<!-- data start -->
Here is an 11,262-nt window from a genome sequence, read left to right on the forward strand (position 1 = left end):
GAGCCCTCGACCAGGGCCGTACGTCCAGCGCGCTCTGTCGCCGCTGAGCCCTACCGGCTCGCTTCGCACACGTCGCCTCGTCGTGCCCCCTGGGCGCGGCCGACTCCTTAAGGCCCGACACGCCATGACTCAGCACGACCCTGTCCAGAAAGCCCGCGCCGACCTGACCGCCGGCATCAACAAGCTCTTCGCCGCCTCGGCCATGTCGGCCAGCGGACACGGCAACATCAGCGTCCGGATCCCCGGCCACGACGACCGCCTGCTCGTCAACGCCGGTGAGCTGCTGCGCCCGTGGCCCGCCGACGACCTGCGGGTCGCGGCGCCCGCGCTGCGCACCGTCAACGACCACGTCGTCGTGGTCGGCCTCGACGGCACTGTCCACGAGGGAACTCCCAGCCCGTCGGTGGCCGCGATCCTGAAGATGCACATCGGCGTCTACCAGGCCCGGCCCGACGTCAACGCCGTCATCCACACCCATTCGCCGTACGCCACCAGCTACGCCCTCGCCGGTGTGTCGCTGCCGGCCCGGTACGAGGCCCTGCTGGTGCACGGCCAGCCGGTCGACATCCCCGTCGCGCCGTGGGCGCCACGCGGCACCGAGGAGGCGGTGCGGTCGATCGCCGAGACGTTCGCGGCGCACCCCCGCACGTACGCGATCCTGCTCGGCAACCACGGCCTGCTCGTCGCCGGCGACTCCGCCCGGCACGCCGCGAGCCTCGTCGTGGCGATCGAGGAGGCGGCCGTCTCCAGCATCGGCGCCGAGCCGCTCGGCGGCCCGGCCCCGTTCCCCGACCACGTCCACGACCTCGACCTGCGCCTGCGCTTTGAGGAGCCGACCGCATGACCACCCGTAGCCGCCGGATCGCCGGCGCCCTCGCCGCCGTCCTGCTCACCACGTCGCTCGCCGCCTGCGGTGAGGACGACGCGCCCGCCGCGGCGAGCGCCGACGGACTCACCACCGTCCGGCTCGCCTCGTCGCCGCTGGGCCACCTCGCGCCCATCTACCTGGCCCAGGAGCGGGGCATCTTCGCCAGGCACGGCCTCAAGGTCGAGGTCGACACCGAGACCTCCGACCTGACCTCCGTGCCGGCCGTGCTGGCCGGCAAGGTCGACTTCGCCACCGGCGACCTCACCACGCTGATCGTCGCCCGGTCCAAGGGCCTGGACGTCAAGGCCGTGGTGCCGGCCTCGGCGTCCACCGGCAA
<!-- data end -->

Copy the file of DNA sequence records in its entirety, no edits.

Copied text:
Here is an 11,262-nt window from a genome sequence, read left to right on the forward strand (position 1 = left end):
GAGCCCTCGACCAGGGCCGTACGTCCAGCGCGCTCTGTCGCCGCTGAGCCCTACCGGCTCGCTTCGCACACGTCGCCTCGTCGTGCCCCCTGGGCGCGGCCGACTCCTTAAGGCCCGACACGCCATGACTCAGCACGACCCTGTCCAGAAAGCCCGCGCCGACCTGACCGCCGGCATCAACAAGCTCTTCGCCGCCTCGGCCATGTCGGCCAGCGGACACGGCAACATCAGCGTCCGGATCCCCGGCCACGACGACCGCCTGCTCGTCAACGCCGGTGAGCTGCTGCGCCCGTGGCCCGCCGACGACCTGCGGGTCGCGGCGCCCGCGCTGCGCACCGTCAACGACCACGTCGTCGTGGTCGGCCTCGACGGCACTGTCCACGAGGGAACTCCCAGCCCGTCGGTGGCCGCGATCCTGAAGATGCACATCGGCGTCTACCAGGCCCGGCCCGACGTCAACGCCGTCATCCACACCCATTCGCCGTACGCCACCAGCTACGCCCTCGCCGGTGTGTCGCTGCCGGCCCGGTACGAGGCCCTGCTGGTGCACGGCCAGCCGGTCGACATCCCCGTCGCGCCGTGGGCGCCACGCGGCACCGAGGAGGCGGTGCGGTCGATCGCCGAGACGTTCGCGGCGCACCCCCGCACGTACGCGATCCTGCTCGGCAACCACGGCCTGCTCGTCGCCGGCGACTCCGCCCGGCACGCCGCGAGCCTCGTCGTGGCGATCGAGGAGGCGGCCGTCTCCAGCATCGGCGCCGAGCCGCTCGGCGGCCCGGCCCCGTTCCCCGACCACGTCCACGACCTCGACCTGCGCCTGCGCTTTGAGGAGCCGACCGCATGACCACCCGTAGCCGCCGGATCGCCGGCGCCCTCGCCGCCGTCCTGCTCACCACGTCGCTCGCCGCCTGCGGTGAGGACGACGCGCCCGCCGCGGCGAGCGCCGACGGACTCACCACCGTCCGGCTCGCCTCGTCGCCGCTGGGCCACCTCGCGCCCATCTACCTGGCCCAGGAGCGGGGCATCTTCGCCAGGCACGGCCTCAAGGTCGAGGTCGACACCGAGACCTCCGACCTGACCTCCGTGCCGGCCGTGCTGGCCGGCAAGGTCGACTTCGCCACCGGCGACCTCACCACGCTGATCGTCGCCCGGTCCAAGGGCCTGGACGTCAAGGCCGTGGTGCCGGCCTCGGCGTCCACCGGCAA